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Racism without Racists: Color-Blind Racism and the Persistence of Racial Inequality in the United States
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Racism without Racists: Color-Blind Racism and the Persistence of Racial Inequality in the United States

4.19 of 5 stars 4.19  ·  rating details  ·  1,037 ratings  ·  65 reviews
The first edition of this best-selling book showed that alongside the subtle forms of discrimination typical of the post-Civil Rights era, new powerful ideology of "color-blind racism" has emerged. Bonilla-Silva documented how beneath the rhetorical maze of contemporary racial discourse lies a full-blown arsenal of arguments, phrases, and stories that whites use to account ...more
Paperback, 2nd Edition, 288 pages
Published August 4th 2006 by Rowman & Littlefield Publishers (first published May 15th 2003)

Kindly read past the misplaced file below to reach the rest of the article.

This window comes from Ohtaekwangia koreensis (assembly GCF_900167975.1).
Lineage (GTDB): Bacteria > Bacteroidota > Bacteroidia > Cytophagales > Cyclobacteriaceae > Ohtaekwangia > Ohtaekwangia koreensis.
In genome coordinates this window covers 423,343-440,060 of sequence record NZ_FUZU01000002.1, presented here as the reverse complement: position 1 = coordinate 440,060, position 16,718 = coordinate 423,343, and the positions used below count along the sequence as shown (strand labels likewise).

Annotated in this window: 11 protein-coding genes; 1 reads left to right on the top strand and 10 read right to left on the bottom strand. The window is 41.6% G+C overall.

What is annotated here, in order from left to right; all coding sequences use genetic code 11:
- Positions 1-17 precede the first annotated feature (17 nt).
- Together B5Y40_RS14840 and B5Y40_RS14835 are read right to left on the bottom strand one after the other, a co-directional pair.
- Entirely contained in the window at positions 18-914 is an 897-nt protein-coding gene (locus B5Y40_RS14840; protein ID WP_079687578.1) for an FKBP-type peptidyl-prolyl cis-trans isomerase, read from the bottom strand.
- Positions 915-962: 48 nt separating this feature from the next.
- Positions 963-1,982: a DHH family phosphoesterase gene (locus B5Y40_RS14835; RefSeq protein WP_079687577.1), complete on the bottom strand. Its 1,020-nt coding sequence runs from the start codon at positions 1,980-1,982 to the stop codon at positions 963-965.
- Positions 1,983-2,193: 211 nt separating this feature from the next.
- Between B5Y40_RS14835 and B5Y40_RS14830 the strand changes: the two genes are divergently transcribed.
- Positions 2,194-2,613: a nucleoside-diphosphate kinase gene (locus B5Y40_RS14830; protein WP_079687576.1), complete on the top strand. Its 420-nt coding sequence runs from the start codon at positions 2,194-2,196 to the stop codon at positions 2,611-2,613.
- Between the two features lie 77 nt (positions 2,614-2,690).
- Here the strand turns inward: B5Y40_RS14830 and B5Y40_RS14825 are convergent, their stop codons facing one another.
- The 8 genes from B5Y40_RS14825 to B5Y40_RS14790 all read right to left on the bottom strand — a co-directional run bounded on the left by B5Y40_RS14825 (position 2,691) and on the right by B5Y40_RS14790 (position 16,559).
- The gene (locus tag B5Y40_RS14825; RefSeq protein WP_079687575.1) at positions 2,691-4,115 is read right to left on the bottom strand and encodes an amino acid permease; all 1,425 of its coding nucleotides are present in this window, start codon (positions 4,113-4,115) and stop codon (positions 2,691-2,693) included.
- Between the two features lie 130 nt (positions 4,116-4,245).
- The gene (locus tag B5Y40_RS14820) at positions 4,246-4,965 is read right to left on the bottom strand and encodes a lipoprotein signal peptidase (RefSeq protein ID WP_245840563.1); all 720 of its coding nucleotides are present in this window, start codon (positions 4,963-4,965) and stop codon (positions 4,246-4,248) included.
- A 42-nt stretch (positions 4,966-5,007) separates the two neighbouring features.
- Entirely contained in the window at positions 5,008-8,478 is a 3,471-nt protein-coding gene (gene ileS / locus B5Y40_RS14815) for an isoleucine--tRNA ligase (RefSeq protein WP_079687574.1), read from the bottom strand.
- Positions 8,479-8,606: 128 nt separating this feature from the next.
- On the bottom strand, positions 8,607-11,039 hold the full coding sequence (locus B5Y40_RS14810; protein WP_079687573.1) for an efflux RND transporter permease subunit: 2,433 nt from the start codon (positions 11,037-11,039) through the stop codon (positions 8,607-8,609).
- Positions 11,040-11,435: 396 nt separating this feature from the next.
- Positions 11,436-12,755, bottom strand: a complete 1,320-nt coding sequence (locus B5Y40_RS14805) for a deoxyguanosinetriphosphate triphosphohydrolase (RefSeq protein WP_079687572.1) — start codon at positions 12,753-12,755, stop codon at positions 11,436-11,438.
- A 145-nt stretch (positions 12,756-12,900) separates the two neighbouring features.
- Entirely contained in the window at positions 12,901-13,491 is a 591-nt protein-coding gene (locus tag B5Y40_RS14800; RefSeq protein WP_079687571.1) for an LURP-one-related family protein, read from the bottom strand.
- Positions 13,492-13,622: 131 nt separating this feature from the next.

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A very interesting book, and one that almost feels as though it's telling you things you already know...and of course it is. It's documenting how many whites understand their reality and justify it, so if you've spent any time awake and alive in the world, much of this will sound very familiar. But I think it's good to bring a critical academic eye to it, though at times I felt it was stating the obvious -- an unfair criticism as I'm sure to many folks, all of this is far from obvious.

He himsel